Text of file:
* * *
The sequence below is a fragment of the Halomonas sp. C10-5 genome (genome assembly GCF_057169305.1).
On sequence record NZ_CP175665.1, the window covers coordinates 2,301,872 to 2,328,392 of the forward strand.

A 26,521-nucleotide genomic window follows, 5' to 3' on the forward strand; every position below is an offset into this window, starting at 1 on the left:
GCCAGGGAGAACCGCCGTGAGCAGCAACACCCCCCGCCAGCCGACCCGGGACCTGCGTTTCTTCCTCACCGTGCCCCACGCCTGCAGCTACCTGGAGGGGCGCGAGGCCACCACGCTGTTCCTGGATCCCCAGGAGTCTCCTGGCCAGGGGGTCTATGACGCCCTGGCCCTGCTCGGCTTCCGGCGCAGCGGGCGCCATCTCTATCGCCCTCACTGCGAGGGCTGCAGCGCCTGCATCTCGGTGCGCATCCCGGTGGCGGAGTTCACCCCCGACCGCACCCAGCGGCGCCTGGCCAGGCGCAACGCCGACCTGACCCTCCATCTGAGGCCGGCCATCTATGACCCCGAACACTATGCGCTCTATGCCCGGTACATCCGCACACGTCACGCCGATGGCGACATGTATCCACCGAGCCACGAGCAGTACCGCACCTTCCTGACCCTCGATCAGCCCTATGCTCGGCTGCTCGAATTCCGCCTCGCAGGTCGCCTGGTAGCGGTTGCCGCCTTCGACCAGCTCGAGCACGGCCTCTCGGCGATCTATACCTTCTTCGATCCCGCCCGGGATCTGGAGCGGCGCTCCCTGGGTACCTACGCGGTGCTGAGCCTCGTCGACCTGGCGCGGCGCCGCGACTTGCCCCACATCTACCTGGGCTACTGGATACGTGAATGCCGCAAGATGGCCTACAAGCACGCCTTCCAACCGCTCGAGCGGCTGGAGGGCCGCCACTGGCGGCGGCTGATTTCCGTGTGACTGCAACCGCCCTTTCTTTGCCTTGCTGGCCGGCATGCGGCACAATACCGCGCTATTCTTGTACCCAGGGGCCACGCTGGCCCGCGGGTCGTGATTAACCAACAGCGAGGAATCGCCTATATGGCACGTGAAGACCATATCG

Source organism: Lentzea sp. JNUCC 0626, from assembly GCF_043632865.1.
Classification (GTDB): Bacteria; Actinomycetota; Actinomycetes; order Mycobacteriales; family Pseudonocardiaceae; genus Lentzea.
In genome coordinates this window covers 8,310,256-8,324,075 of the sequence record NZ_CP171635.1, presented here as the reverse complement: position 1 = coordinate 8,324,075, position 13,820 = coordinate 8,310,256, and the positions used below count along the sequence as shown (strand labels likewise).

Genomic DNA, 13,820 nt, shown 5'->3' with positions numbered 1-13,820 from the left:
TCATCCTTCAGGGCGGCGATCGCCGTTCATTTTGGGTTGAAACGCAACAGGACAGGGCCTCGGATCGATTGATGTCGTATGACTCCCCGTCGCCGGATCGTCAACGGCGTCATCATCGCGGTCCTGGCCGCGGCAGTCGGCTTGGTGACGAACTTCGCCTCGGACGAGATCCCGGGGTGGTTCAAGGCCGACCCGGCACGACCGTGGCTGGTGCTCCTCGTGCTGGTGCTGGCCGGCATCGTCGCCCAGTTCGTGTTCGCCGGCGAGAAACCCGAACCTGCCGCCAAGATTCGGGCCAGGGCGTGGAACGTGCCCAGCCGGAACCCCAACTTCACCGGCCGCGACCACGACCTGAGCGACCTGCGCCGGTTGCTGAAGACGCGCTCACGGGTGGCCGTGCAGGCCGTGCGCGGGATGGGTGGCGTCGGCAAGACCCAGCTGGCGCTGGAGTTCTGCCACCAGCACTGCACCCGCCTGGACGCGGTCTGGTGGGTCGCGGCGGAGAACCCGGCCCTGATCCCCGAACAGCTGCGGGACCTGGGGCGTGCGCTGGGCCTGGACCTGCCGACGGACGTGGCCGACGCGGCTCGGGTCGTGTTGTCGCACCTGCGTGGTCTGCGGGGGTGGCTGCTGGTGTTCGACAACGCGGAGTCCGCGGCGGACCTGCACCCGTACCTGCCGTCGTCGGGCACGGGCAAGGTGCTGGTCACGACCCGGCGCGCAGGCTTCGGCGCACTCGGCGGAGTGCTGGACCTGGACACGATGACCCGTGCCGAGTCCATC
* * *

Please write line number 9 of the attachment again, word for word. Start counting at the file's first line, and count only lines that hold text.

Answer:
TCATCCTTCAGGGCGGCGATCGCCGTTCATTTTGGGTTGAAACGCAACAGGACAGGGCCTCGGATCGATTGATGTCGTATGACTCCCCGTCGCCGGATCGTCAACGGCGTCATCATCGCGGTCCTGGCCGCGGCAGTCGGCTTGGTGACGAACTTCGCCTCGGACGAGATCCCGGGGTGGTTCAAGGCCGACCCGGCACGACCGTGGCTGGTGCTCCTCGTGCTGGTGCTGGCCGGCATCGTCGCCCAGTTCGTGTTCGCCGGCGAGAAACCCGAACCTGCCGCCAAGATTCGGGCCAGGGCGTGGAACGTGCCCAGCCGGAACCCCAACTTCACCGGCCGCGACCACGACCTGAGCGACCTGCGCCGGTTGCTGAAGACGCGCTCACGGGTGGCCGTGCAGGCCGTGCGCGGGATGGGTGGCGTCGGCAAGACCCAGCTGGCGCTGGAGTTCTGCCACCAGCACTGCACCCGCCTGGACGCGGTCTGGTGGGTCGCGGCGGAGAACCCGGCCCTGATCCCCGAACAGCTGCGGGACCTGGGGCGTGCGCTGGGCCTGGACCTGCCGACGGACGTGGCCGACGCGGCTCGGGTCGTGTTGTCGCACCTGCGTGGTCTGCGGGGGTGGCTGCTGGTGTTCGACAACGCGGAGTCCGCGGCGGACCTGCACCCGTACCTGCCGTCGTCGGGCACGGGCAAGGTGCTGGTCACGACCCGGCGCGCAGGCTTCGGCGCACTCGGCGGAGTGCTGGACCTGGACACGATGACCCGTGCCGAGTCCATC